Headline inflation in Africa’s most populous nation declined marginally for the first time in 11 months in December, eluding market reality as food prices continued on an upward trajectory during the period.
Inflation hit 21.34 percent in December as against 21.47 percent recorded in November, indicating a 0. 13 percent decline, according to data from the most recent CPI report.
“I wonder which markets they visited to come up with these statistics,” a nursing mother who simply gave her name as Ruth said while expressing dissatisfaction with the released numbers by the National Bureau of Statistics.
Abiola Cole, a Lagos-based analyst who also spoke with BusinessDay on the released inflation figure said, “Everything I bought in December was more expensive than in November. These statistics are made up on paper, not in the market.”
Also, some Nigerians took to various social media platforms to express their indignation, saying the figure is “insignificant” and “a mockery on Nigerians.”
“Is this a joke or a ploy for Buhari to say he reduced inflation before he leaves office?” said Maryam Abati, a 45-year-old teacher, and mother of four who felt frustrated by the price surge in December.
She had visited several markets in December, in search of cheaper food items for Christmas, despite the fuel scarcity that made movement difficult.
Also, BusinessDay had in December analysed food prices in 10 different markets in Lagos. The findings showed that a 50kg bag of local parboiled rice, a key staple in the Nigerian diet, was sold for an average of N34,500, up from an average of N27,000 a month ago, indicating a 28 percent increase in price.
Read also: Persistent fuel scarcity takes toll on Nigerians
That is just one out of many other items that recorded significant increases in recent times.
Food inflation, which constitutes 50 percent of the inflation rate, also slowed to 23.75 percent in December from 24.13 percent the month before.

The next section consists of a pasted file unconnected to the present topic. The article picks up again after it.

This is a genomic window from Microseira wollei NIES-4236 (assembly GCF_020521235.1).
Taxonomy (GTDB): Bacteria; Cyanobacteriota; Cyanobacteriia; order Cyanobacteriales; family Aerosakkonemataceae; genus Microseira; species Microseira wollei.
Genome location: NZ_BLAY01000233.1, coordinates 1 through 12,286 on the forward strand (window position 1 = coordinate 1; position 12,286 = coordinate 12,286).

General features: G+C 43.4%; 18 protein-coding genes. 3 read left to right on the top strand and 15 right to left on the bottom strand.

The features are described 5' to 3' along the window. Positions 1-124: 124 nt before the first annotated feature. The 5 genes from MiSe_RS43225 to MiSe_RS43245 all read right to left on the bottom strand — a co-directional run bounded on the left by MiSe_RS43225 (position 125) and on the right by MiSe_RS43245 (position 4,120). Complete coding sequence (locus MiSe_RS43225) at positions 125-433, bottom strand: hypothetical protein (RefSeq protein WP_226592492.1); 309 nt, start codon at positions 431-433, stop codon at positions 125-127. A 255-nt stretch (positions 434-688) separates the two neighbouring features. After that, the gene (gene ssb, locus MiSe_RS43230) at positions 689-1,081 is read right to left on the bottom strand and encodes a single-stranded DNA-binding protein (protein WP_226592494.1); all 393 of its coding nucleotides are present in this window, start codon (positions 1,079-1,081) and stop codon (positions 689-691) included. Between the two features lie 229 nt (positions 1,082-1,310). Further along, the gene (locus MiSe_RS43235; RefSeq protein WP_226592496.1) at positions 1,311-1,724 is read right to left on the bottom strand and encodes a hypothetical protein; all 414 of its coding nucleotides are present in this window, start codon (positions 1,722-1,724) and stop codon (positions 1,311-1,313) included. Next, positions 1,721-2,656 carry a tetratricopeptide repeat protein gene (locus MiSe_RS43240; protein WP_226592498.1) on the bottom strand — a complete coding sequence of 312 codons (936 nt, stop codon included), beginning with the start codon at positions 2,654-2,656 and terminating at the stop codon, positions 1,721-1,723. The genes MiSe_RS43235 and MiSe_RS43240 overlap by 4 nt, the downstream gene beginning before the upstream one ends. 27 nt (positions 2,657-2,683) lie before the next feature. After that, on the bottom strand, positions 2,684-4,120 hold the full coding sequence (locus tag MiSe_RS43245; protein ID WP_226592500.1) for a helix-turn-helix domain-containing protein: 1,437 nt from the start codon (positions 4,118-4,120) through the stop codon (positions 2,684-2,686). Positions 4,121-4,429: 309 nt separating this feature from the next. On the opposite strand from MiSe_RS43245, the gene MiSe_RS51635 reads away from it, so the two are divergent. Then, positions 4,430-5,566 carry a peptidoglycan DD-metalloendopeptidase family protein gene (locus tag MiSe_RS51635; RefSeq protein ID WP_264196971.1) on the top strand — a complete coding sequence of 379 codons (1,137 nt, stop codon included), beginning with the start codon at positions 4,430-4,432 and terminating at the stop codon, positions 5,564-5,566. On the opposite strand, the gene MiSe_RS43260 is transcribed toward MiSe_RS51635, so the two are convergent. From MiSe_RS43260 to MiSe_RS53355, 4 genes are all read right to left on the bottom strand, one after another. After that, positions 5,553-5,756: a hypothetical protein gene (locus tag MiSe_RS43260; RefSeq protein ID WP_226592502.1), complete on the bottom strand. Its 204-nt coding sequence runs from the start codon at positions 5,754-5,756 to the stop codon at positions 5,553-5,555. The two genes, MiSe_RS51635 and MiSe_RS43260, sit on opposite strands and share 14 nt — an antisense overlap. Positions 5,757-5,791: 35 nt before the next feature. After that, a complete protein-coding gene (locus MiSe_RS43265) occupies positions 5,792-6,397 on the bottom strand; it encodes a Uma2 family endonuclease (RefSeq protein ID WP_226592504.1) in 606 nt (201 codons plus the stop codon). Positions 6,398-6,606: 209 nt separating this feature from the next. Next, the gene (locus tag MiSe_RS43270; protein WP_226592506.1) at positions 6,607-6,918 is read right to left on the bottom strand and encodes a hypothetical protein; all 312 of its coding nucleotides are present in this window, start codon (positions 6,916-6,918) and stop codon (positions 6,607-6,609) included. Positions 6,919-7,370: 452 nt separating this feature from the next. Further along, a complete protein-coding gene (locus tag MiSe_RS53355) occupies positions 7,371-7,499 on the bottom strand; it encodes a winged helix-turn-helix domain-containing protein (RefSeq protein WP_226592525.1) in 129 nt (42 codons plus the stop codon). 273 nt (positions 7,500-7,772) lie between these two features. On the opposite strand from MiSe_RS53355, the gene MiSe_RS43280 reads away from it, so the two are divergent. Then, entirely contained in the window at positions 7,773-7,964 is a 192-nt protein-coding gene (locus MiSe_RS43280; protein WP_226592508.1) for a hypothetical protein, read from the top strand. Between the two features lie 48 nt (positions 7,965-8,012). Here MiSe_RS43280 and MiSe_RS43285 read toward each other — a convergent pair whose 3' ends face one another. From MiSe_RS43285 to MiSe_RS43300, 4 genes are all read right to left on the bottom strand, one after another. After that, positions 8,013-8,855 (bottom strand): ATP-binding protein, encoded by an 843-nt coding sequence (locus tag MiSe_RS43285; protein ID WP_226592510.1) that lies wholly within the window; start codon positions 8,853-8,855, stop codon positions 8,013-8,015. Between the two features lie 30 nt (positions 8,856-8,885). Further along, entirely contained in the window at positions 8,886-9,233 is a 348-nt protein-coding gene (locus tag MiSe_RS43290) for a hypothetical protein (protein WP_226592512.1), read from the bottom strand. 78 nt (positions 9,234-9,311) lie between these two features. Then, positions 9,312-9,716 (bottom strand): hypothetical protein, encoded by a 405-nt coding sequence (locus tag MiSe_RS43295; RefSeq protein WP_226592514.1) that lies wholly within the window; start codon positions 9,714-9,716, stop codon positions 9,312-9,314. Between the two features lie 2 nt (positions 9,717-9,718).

To an average Nigerian, it would appear as though the numbers are not a true reflection of the market reality as the surging food prices and cost of services across the country did not ease.
A 10kg carton of frozen chicken increased by 20.5 percent to N23,500 from N19,500 in December last year, while a kilo went for N2,400 as against N2,000 in the same period last year.
A bag of fresh pepper rose by 127 percent to N34,000 in December 2022 from N15,000 in 2021, while a small bag sold for N13,000.
“I am not an Economist. But I think when inflation drops, the prices of commodities also drop, or doesn’t it work like that?” Kolapo, a public servant in Ikeja said.
BusinessDay had earlier reported how the cost of living crisis dampened the Christmas spirit across the country last year.
Typically, the inflation rate upticks during December, even when the rates are declining all through the year. This, at least, has been the experience in Nigeria over the last decade. “In practice, this was the case in December 2022, but alas, the data has something else to say,” Kolapo added.
Fuel scarcity leads to astronomical rises in transportation fares, especially inter-state movement, which is usually at its peak during this period, considering that people travel home to see their loved ones and family members. Last year was not an exception.
Also, demand for food items, amongst other things, is known to increase in December, and food largely impacts inflation.